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Leadership in the Wake of The Connecticut Shootings

December 14th’s massacre of 20 children and 6 adults in Sandy Hook Elementary, a Connecticut-based elementary school by a deranged  20-year old has left not only our entire country shaken, but our entire world. What would possess a young man to take such horrific action? As a parent, my blood ran cold when the news first broke. These families that lost loved ones will never be “OK.” For the rest of their lives, they will feel pain and loss every day. Nothing will ever fill the void that has been left. Every day will be filled in some capacity with sadness and grief. 

I actually searched for some sort of guidance on leadership during a crisis like this. There were dozens of articles on how to lead in “tough times” – times of economic uncertainty, times of changing political climates, times of war, and other typical tough scenarios. There was nothing, however, on how leaders should react and somehow be a catalyst for the societal change that is required to prevent this from happening again. 

What bothers me is that almost immediately after this heartbreaking event, the blame game started. Finger-pointing ensued, with almost all fingers immediately pointing outward at politicians. The topic of gun control, and the need for tougher laws is now front and center. The controversial debate of “guns don’t kill people; people kill people” is everywhere. Vocal opponents and backers of the second amendment, the right to bear arms, are loudly voicing their positions. 

The truth is, every single person needs to be looking at themselves, asking, “What can I do to prevent this from ever happening again?” “How can I be the change that we wish – that we NEED – to see in the world?”

World change starts with personal, individual change. It starts with the examination and modification of our own behaviors. Let’s face it: if we wait for world change to occur through our political system, nothing will ever change. I’m not suggesting that other efforts be ignored while we work on personal change. Why in the world would assault rifles EVER be available for public purchase?? That defies logic. And clearly, school security must be top-of-mind for school officials. However, as these changes are underway, we must all take personal ownership for ensuring change.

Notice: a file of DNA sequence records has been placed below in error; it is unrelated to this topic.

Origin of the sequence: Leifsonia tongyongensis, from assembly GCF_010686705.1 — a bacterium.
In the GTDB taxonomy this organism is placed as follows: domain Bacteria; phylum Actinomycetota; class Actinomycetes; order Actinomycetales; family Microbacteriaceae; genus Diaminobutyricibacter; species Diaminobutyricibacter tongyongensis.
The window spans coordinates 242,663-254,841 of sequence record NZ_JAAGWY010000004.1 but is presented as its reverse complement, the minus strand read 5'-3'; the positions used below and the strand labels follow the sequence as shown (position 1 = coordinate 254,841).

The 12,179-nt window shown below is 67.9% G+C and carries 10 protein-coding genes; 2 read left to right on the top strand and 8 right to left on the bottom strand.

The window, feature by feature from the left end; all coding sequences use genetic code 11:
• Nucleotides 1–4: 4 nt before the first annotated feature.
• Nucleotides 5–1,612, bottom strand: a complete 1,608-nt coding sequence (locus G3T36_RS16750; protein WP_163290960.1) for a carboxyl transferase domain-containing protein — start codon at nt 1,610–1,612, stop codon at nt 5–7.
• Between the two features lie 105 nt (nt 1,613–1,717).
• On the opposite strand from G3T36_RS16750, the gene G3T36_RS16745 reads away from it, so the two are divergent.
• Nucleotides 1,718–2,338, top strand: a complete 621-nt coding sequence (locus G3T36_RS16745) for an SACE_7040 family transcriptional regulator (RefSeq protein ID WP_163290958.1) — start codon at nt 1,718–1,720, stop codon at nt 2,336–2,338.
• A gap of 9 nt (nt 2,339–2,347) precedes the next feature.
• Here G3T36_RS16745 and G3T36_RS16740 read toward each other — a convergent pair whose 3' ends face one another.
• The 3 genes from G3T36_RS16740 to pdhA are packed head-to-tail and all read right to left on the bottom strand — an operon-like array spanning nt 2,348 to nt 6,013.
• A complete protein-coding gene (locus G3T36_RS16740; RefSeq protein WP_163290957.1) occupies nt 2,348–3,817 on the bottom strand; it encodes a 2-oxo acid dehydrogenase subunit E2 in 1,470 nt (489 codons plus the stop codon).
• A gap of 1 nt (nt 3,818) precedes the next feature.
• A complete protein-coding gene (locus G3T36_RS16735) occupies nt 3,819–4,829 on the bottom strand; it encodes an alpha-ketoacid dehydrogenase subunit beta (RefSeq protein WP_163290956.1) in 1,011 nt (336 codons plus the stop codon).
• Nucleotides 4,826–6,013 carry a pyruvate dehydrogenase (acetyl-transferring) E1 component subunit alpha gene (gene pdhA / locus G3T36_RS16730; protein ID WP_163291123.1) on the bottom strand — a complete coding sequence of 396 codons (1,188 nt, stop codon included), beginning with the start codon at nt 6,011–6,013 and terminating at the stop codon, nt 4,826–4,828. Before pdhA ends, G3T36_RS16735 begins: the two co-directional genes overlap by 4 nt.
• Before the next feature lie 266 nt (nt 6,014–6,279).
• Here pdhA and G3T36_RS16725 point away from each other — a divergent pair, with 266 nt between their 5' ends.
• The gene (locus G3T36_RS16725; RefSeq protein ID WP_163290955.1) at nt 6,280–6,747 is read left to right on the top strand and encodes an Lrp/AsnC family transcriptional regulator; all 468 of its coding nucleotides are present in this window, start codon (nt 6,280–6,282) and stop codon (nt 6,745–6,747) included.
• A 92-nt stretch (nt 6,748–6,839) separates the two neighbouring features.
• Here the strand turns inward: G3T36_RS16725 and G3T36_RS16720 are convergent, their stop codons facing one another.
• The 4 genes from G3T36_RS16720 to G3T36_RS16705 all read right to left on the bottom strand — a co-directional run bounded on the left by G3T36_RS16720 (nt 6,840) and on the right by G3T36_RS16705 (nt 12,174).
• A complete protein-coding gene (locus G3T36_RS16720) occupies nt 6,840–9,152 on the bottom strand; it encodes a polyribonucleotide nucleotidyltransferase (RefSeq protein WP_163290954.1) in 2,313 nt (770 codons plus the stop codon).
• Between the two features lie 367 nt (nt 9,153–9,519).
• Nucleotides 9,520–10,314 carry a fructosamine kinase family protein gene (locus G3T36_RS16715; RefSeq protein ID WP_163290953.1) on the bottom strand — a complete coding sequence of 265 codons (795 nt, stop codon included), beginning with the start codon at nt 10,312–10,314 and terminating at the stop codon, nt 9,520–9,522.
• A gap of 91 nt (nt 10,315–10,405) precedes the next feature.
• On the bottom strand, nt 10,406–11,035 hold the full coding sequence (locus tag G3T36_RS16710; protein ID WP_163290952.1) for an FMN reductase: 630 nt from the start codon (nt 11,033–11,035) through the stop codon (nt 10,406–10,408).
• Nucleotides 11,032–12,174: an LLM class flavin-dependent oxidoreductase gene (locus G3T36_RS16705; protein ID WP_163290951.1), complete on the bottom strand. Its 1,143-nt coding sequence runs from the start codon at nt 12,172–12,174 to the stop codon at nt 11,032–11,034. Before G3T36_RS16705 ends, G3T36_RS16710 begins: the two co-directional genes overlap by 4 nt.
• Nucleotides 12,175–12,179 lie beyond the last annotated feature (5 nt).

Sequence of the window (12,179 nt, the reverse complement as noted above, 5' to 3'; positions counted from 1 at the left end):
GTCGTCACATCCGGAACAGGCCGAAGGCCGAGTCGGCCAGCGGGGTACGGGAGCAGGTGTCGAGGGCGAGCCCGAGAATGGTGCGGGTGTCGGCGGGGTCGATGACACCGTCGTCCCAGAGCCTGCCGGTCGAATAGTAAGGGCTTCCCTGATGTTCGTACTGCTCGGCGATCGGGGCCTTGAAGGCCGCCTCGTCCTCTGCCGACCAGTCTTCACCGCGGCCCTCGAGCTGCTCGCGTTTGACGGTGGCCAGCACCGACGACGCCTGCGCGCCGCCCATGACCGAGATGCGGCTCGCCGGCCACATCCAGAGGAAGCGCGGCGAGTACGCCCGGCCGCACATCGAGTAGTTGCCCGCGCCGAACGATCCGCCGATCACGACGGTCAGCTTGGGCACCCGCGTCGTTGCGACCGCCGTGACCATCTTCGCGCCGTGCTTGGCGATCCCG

Two immediate things come to mind for me:

1: How much are we there for others?

2: Do we inadvertently contribute to the negative stigma that surrounds mental illness?

Starting with #1, Adam Lanza, the 20-year old shooter was described over and over again as a loner. He fits the same profile as the other shooters that have massacred innocent victims:  young and male. Erika Christakis, a Time journalist, says “The numbers are sobering when we look at young men. In the United States, for example, young white males (between age 14 and 24) represent only 6% of the population, yet commit almost 17% of the murders. For young black males, the numbers are even more alarming (1.2% of the population accounting for 27% of all homicides). Together, these two groups of young men make up just 7% of the population and 45% of the homicides. Overall, 90% of all violent offenders are male, as are nearly 80% of the victims. (http://www.cnn.com/2012/07/24/opinion/christakis-males-homicide/index.html?iref=allsearch).